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Thursday, February 22, 2024
Feb. 22, 2024

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Disease kills deer in E. Washington

Sickness will continue until hard frost kills gnats that carry it

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SPOKANE — A viral disease stoked by drought has killed hundreds of deer on both sides of the Washington-Idaho border, wildlife officials say.

The disease, known as bluetongue, has killed mostly white-tailed deer but has also infected mule deer and one bighorn sheep in Idaho.

Cases have been confirmed in eight Eastern Washington counties and four counties in the Clearwater region of Idaho.

The disease will continue until a hard frost kills the gnats that carry it, Washington’s state wildlife veterinarian Kristin Mansfield told the Spokesman Review.

Bluetongue is closely related to epizootic hemorrhagic disease, which is common in whitetails in September but usually on a small scale in isolated areas, Mansfield said.

Wildlife officials are especially concerned that this year’s outbreak is the bluetongue variety of hemorrhagic disease, which can affect a wider range of animals. It’s also significantly more widespread than in the past.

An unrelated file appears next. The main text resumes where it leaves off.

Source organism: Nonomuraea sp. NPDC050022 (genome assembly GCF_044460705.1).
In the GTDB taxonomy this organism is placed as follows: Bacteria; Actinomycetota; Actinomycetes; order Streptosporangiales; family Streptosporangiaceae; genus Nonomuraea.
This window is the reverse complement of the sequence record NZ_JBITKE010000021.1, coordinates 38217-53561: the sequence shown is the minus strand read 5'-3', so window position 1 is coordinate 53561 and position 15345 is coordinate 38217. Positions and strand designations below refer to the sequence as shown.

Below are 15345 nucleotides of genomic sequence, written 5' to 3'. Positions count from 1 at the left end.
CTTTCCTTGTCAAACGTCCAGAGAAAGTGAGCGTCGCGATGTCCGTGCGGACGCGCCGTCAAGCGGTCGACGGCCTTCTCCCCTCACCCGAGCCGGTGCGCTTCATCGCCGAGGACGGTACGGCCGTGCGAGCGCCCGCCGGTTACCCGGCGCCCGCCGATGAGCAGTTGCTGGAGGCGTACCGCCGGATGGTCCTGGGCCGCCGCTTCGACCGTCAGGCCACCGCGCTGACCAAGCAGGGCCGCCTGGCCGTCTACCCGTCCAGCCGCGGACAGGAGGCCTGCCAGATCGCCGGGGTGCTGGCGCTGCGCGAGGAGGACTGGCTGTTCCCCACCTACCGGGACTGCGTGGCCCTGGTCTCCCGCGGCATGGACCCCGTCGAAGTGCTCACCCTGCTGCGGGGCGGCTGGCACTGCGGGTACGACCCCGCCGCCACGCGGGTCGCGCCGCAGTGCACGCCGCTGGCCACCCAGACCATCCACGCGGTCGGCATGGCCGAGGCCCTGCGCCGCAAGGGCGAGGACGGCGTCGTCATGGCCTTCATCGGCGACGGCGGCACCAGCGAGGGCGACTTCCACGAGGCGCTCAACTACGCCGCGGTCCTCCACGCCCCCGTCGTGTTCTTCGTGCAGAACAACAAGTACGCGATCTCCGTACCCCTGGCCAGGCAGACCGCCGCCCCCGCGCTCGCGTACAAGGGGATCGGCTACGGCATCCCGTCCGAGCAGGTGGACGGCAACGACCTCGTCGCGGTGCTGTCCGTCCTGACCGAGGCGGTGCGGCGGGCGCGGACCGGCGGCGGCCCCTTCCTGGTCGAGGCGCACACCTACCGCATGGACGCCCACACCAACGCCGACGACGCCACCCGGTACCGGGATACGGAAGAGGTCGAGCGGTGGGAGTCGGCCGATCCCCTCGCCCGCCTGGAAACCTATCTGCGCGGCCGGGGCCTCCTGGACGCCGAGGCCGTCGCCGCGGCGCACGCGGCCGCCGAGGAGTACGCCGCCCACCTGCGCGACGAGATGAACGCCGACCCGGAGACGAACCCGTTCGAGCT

Experts say 80 to 90 percent of whitetail deer that get the virus will die.

At least 68 whitetails killed by bluetongue have been collected in the town of Colville, said Terry LeCaire, manager of the city’s streets department. A Washington State University lab has confirmed bluetongue virus in 45 whitetail samples submitted from Washington and Idaho, plus a handful of mule deer. Several landowners have also reported dozens of dead deer on their property.

Idaho Fish and Game Department officials have been fielding reports of dead whitetails for weeks from Moscow to Grangeville, said Jen Bruns, department spokeswoman in Lewiston.

“We’re finding dead whitetails just about any place the deer get around mud, which is where the gnats are produced,” said Michael Atamian, a Washington Fish and Wildlife biologist in Spokane.

Significant Eastern Washington epizootic hemorrhagic disease outbreaks also coincided with drought conditions in 1988 and 2004, said Woody Myers, a Washington Fish and Wildlife research biologist.

Whitetails in the Kamiah, Idaho, area required at least three years to rebuild populations after a major outbreak in 2003.

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